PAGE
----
LONG PLAYING RECORD

When the needle reaches the inner circle, the music stops. You can flip the disc if you'd like to hear more, or get another one if you want a change.

When the needle reaches the inner circle, the music stops. You can flip the disc if you'd like to hear more, or get another one if you want a change.

Remember those? If you're under twenty-five, you probably have a historical view about this antiquated technology more than you have much experience with it as a viable audio format. If you're older, things get more complicated. And before I really get going here, I’m not going to spend any time on the much reported resurgence of vinyl, the old-is-now-new hipster audio format. That’s a subject for someone else to cover.

Long-playing records required greater hands-on interaction than contemporary forms of audio playback. Beyond simply being more fragile, they required an actual degree of physicality. There was an object in the form of the disc itself. There was a machine in the form of a record player, with gears and highly precise, carefully machined, nearly microscopic elements called needles designed to physically capture the vibrations generated as it passed over textured grooves. The direct interaction between the two happened only by your dexterous, motivated hand placing that electric pick-up at the outermost edge of the spinning record. After that, you got sound, physical and finite, flowing out from the recording.

Remember liner notes? Cover art? Record stores? As much as these quaint terms all seem like anachronisms, like film canisters and flashbulbs relegated to a bygone world with no chance of reincarnation, these were the mechanisms by which music reached us. Nonetheless, it’s fascinating to note that for the many decades when vinyl platters spun on turntables, music issued forth from countless speakers with relative ease.

I do not wish for a return to records and record players. I am not nostalgic for analog audio solutions, and I'll admit that I spend an awful lot of time excited by many media possibilities available now in the digital world that would have been impossible in the preceding century. But that doesn't mean I’m a wholesale acolyte of this new cloud-based, ubiquitous media world.

Here's why. The act of playing a record a few decades ago required a small measure of commitment beyond what we need to do today. We needed to move through space, we needed to hold an fragile object in our hands, we needed to get involved in a physical process that would reveal sound. Even if we knew nothing about how to make music on our own, we were still the final element in a complex chain of actions to receive the audible ideas that an artist decided to deliver. Without us to play it back, there was no recorded music.

More to the point, and album side only lasted about 20 minutes or so. The only way to hear the other side was to get out of your chair and go turn it over. If you did that and played through that second side, you reached the end of the record. To hear more music would require more intentional selections from a finite stack of other records. If you didn’t have physical access to the thing you wanted to hear, you didn’t hear it.

Not anymore. Now I can listen to anything I want at what essentially amounts to any moment of any day. That endless power to give me what I think I want comes thanks to the power of distant server farms and decentralized, faceless masses of music curators, or (more to the point), algorithms. Yet while everything’s available all the time, I have no relationship with my music streams these days. Endless music opportunities requires me to do little more than utter an offhand comment into my phone, or perhaps put my thumbs to work for a brief moment of tapping. Unless I make a conscious effort one song simply blends into the next. Songs from different artists in different genres crash together like spices from a spice rack dumped into a bowl without regard to cuisine.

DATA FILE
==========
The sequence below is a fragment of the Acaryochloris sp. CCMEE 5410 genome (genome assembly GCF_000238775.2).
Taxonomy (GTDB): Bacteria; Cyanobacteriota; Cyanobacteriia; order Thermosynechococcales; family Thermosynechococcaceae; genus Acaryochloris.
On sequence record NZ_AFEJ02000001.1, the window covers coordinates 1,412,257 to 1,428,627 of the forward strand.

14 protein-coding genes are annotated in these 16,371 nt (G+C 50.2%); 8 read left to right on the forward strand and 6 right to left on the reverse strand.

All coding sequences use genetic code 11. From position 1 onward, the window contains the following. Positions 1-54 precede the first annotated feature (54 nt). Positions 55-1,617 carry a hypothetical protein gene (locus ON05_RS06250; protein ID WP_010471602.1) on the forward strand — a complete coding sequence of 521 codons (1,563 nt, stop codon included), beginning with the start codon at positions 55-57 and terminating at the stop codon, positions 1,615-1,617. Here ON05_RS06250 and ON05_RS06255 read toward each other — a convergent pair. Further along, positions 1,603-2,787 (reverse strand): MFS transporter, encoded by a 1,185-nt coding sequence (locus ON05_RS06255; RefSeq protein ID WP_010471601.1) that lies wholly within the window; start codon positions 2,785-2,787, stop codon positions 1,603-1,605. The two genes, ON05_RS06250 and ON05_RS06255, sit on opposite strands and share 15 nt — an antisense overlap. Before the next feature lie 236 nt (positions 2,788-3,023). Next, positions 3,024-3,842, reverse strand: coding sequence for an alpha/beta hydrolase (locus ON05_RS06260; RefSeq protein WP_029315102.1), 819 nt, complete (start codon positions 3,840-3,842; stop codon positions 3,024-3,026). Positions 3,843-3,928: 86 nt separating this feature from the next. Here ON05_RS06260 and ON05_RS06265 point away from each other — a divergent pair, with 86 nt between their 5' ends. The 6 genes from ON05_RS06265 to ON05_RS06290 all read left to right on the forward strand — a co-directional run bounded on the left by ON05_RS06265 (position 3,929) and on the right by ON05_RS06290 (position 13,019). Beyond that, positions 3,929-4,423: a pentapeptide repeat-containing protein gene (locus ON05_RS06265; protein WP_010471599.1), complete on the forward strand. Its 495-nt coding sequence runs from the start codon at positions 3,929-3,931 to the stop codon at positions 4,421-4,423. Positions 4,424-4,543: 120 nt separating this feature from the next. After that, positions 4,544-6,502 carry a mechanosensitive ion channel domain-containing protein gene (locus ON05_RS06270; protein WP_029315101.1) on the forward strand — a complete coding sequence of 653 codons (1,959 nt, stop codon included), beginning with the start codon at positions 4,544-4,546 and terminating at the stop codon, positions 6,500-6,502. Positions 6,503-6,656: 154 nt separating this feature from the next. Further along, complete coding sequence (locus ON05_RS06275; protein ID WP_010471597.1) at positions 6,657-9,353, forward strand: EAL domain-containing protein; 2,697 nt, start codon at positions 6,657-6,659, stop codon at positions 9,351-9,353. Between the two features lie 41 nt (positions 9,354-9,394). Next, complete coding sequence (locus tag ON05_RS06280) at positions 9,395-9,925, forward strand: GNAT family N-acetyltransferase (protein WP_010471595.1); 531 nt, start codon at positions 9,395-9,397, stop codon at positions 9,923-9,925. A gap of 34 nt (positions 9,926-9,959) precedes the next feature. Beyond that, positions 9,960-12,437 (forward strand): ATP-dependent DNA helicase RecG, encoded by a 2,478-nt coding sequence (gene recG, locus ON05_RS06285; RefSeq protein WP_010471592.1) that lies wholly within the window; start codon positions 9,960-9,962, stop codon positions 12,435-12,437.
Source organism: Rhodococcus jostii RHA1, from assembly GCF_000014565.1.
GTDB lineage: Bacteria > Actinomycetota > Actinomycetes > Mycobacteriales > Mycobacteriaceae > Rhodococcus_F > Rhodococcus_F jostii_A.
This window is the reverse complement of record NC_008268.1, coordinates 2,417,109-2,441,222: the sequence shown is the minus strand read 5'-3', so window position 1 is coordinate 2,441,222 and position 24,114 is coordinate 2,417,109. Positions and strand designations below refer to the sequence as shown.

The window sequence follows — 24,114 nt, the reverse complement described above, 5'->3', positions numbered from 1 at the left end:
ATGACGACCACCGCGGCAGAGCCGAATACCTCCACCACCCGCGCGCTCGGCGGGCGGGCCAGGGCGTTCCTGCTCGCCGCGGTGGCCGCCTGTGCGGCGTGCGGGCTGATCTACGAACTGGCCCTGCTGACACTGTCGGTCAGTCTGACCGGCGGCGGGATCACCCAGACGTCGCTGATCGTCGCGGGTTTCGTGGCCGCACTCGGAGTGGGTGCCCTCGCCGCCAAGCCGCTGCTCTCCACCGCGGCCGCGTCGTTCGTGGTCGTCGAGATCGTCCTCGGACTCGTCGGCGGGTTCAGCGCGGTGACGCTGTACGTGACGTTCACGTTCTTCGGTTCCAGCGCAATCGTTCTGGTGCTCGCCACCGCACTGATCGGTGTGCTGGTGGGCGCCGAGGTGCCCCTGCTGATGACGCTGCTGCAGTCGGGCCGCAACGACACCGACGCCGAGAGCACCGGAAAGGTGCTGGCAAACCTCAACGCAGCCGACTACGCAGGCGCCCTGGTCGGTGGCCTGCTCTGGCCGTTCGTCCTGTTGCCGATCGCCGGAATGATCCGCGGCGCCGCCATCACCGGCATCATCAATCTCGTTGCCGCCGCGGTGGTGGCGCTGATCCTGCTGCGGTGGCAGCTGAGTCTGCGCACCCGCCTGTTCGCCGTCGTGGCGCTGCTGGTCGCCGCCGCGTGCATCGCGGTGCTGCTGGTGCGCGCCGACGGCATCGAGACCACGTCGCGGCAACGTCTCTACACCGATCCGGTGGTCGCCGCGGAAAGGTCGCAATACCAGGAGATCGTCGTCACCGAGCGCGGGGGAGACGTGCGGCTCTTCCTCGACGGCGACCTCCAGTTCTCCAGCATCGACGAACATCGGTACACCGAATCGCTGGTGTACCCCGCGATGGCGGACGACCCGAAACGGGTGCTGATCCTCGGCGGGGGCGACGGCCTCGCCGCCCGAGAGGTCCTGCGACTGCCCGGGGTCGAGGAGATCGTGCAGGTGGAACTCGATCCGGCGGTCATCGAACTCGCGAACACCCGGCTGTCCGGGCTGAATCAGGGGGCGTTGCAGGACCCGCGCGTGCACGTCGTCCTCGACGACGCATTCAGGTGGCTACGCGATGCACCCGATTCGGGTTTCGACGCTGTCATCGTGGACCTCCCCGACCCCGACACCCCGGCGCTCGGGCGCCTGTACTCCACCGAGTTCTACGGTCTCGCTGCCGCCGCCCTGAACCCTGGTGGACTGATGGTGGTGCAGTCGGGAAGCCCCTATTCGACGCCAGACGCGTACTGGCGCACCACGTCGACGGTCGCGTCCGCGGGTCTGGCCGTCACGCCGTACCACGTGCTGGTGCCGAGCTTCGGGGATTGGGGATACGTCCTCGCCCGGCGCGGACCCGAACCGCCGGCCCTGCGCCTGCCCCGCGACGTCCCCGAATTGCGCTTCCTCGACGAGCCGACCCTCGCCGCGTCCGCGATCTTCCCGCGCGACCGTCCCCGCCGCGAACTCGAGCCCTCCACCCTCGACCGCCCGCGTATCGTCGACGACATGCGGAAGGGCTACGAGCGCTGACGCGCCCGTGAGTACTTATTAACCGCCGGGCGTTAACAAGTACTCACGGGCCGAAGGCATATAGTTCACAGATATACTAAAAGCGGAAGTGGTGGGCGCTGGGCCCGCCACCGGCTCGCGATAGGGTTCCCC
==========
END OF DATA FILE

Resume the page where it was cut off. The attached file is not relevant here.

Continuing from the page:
I care about music, just like I care about books and movies and paintings. But when everything is available all the time, each item in particular matters less and less. It’s the law of supply and demand, the dilemma of tasty food served at an already heavily laden table, the cool drink of water offered in the middle of 40 days of rain.

Here’s what you need to do. Make choices. Decide you’re going to read an article, an essay, or a book one evening, and don’t get out of your chair for a while. Choose something meaty enough to require your full attention. Read it long enough so that you start to disappear into it.

Or try this: make a conscious choice to listen to a curated musical selection without doing anything else: no dish washing, no laundry folding, no bill paying. Just listen, and let the musician who made the recording play the music for you.

Feel expansive? Go to an art gallery and pay attention to what you find there. Decide that you’ll put your phone in airplane mode and duct tape your hands together for an hour so you won’t fiddle with it like a phantom limb. You’ll be fine, and the art work you’ll find surrounding you will practically get up and move.

Trust me: it’s true. The more you get involved in your own aesthetic experiences, the more those aesthetic experiences will invest themselves in your life. Ultimately, that’s vital for a meaningful life, isn’t it? Would you rather chase an eternal stream of “likes” and “thumbs up” or would you prefer to live a life of genuine experience, where the music on the long playing record gets a chance to move you beyond simply keeping a beat?

@michaelstarobin
facebook.com/1auglobalmedia

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